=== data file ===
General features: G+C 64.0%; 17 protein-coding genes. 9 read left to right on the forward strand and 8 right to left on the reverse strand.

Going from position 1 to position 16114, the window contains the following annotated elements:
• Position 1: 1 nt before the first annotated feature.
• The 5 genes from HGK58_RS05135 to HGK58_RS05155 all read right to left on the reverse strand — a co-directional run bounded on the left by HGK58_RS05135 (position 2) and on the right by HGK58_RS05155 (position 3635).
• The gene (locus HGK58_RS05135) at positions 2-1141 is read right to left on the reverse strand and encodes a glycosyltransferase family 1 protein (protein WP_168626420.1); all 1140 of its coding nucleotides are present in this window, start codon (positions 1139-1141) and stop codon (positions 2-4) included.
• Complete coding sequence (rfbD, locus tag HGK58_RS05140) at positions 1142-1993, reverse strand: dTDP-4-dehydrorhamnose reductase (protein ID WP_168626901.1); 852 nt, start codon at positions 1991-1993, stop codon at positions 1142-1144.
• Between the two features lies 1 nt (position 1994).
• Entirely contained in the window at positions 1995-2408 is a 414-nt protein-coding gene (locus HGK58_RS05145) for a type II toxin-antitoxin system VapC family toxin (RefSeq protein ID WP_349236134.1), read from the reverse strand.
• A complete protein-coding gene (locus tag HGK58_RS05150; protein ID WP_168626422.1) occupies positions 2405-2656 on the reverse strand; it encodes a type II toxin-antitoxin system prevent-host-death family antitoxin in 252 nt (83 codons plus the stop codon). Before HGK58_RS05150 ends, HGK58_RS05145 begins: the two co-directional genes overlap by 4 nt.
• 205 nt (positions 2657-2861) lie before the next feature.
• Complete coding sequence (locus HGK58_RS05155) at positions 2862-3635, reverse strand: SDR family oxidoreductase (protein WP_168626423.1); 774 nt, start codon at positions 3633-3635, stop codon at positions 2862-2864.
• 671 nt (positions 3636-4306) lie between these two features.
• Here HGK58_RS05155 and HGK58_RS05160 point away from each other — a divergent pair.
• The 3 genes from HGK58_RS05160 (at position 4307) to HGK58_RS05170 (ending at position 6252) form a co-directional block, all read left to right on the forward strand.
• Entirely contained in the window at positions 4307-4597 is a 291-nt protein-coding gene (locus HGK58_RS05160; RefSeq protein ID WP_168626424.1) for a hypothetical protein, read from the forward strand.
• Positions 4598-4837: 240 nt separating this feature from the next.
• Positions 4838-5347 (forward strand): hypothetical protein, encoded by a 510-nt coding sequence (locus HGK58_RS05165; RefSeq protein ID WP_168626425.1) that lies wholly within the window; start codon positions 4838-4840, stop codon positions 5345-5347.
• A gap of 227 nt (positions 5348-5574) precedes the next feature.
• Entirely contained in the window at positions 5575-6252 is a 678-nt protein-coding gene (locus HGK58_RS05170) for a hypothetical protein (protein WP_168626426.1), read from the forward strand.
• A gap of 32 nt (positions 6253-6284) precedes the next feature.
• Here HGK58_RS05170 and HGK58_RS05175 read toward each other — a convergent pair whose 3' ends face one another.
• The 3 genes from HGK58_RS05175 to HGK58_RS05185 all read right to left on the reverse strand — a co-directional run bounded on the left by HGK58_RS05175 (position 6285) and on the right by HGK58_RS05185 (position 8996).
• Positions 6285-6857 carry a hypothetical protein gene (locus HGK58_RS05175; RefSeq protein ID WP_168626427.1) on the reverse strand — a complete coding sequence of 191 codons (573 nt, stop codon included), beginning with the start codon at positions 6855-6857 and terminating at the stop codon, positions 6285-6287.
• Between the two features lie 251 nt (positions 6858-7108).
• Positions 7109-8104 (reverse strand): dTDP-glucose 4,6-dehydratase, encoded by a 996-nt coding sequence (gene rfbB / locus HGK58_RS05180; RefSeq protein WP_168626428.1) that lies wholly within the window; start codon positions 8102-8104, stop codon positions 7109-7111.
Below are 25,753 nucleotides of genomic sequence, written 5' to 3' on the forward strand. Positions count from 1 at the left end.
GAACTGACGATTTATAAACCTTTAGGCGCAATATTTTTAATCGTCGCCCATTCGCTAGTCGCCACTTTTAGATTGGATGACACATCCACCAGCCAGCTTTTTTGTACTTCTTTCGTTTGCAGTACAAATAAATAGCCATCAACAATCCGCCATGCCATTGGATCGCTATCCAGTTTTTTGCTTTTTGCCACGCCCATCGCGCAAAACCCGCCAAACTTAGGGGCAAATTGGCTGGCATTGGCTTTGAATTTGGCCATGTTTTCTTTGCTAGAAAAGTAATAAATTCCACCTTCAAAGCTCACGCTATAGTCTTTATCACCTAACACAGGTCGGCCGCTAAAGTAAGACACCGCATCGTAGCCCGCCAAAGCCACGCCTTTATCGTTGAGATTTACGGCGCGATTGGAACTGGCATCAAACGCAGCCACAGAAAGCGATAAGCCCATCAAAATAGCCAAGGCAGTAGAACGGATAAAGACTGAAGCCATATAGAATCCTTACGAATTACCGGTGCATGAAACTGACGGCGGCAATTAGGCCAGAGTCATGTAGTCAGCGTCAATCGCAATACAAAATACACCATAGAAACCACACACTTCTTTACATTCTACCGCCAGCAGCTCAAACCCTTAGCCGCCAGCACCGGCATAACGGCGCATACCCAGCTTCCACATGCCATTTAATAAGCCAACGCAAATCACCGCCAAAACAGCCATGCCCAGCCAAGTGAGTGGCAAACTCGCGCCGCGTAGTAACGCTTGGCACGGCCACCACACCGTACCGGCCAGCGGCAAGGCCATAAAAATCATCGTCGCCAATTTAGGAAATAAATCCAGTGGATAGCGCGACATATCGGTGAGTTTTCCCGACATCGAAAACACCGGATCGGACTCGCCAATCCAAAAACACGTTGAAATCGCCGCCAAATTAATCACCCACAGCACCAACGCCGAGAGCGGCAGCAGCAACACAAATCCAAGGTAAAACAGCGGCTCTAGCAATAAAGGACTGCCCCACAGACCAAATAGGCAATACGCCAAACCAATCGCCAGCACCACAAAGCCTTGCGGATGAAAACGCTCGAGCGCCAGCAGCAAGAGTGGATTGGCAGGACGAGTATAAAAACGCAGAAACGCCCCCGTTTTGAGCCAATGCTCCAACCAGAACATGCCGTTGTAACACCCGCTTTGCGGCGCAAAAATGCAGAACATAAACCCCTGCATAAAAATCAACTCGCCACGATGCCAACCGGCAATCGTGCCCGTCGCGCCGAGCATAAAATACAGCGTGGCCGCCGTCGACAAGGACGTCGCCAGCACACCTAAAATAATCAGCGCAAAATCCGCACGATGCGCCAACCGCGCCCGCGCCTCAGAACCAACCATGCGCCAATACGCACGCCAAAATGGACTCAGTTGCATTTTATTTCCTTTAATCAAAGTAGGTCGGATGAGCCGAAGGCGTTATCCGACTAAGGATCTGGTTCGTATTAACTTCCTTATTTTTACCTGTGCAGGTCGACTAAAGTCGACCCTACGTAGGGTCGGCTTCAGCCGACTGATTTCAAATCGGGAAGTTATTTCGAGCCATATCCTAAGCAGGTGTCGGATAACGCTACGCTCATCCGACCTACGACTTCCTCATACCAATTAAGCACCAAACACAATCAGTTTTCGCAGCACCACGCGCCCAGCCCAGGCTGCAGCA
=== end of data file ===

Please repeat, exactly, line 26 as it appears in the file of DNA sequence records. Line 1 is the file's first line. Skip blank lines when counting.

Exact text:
Below are 25,753 nucleotides of genomic sequence, written 5' to 3' on the forward strand. Positions count from 1 at the left end.